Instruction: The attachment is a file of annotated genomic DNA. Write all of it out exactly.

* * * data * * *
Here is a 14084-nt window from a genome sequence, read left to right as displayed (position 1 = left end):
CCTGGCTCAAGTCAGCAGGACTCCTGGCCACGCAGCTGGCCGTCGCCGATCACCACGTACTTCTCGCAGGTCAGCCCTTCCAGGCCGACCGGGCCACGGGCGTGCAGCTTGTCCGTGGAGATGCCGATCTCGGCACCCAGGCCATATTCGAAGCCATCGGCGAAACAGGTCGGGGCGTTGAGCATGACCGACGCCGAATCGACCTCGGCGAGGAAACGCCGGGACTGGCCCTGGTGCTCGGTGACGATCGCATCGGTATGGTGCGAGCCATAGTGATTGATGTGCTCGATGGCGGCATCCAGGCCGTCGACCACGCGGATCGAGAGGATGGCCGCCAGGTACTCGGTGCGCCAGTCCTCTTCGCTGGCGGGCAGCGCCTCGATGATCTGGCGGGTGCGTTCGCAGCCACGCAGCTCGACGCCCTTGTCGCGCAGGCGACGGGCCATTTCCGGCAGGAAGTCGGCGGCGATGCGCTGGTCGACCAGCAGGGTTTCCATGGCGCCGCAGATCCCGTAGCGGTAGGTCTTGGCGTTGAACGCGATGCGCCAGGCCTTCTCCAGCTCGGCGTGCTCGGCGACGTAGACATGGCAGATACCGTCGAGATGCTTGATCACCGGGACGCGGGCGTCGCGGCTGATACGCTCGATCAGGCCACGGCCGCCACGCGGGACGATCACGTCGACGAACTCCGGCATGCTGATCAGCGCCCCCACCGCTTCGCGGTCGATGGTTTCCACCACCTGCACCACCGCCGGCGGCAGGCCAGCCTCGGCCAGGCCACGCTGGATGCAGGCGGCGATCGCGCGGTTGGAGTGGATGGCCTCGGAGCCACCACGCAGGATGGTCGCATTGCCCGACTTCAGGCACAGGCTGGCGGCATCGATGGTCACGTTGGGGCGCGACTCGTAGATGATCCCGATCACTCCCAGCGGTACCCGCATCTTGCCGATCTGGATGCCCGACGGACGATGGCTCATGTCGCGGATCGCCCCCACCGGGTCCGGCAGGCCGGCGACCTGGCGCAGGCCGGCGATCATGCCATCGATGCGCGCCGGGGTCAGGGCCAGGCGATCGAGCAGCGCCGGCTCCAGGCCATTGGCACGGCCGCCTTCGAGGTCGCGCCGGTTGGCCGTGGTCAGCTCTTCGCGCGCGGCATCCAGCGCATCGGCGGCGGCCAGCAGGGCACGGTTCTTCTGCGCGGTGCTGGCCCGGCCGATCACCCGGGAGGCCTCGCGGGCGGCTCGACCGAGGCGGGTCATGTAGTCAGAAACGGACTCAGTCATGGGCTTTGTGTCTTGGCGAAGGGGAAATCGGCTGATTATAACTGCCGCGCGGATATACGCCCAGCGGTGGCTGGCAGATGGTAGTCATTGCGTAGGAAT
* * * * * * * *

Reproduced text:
Here is a 14084-nt window from a genome sequence, read left to right as displayed (position 1 = left end):
CCTGGCTCAAGTCAGCAGGACTCCTGGCCACGCAGCTGGCCGTCGCCGATCACCACGTACTTCTCGCAGGTCAGCCCTTCCAGGCCGACCGGGCCACGGGCGTGCAGCTTGTCCGTGGAGATGCCGATCTCGGCACCCAGGCCATATTCGAAGCCATCGGCGAAACAGGTCGGGGCGTTGAGCATGACCGACGCCGAATCGACCTCGGCGAGGAAACGCCGGGACTGGCCCTGGTGCTCGGTGACGATCGCATCGGTATGGTGCGAGCCATAGTGATTGATGTGCTCGATGGCGGCATCCAGGCCGTCGACCACGCGGATCGAGAGGATGGCCGCCAGGTACTCGGTGCGCCAGTCCTCTTCGCTGGCGGGCAGCGCCTCGATGATCTGGCGGGTGCGTTCGCAGCCACGCAGCTCGACGCCCTTGTCGCGCAGGCGACGGGCCATTTCCGGCAGGAAGTCGGCGGCGATGCGCTGGTCGACCAGCAGGGTTTCCATGGCGCCGCAGATCCCGTAGCGGTAGGTCTTGGCGTTGAACGCGATGCGCCAGGCCTTCTCCAGCTCGGCGTGCTCGGCGACGTAGACATGGCAGATACCGTCGAGATGCTTGATCACCGGGACGCGGGCGTCGCGGCTGATACGCTCGATCAGGCCACGGCCGCCACGCGGGACGATCACGTCGACGAACTCCGGCATGCTGATCAGCGCCCCCACCGCTTCGCGGTCGATGGTTTCCACCACCTGCACCACCGCCGGCGGCAGGCCAGCCTCGGCCAGGCCACGCTGGATGCAGGCGGCGATCGCGCGGTTGGAGTGGATGGCCTCGGAGCCACCACGCAGGATGGTCGCATTGCCCGACTTCAGGCACAGGCTGGCGGCATCGATGGTCACGTTGGGGCGCGACTCGTAGATGATCCCGATCACTCCCAGCGGTACCCGCATCTTGCCGATCTGGATGCCCGACGGACGATGGCTCATGTCGCGGATCGCCCCCACCGGGTCCGGCAGGCCGGCGACCTGGCGCAGGCCGGCGATCATGCCATCGATGCGCGCCGGGGTCAGGGCCAGGCGATCGAGCAGCGCCGGCTCCAGGCCATTGGCACGGCCGCCTTCGAGGTCGCGCCGGTTGGCCGTGGTCAGCTCTTCGCGCGCGGCATCCAGCGCATCGGCGGCGGCCAGCAGGGCACGGTTCTTCTGCGCGGTGCTGGCCCGGCCGATCACCCGGGAGGCCTCGCGGGCGGCTCGACCGAGGCGGGTCATGTAGTCAGAAACGGACTCAGTCATGGGCTTTGTGTCTTGGCGAAGGGGAAATCGGCTGATTATAACTGCCGCGCGGATATACGCCCAGCGGTGGCTGGCAGATGGTAGTCATTGCGTAGGAAT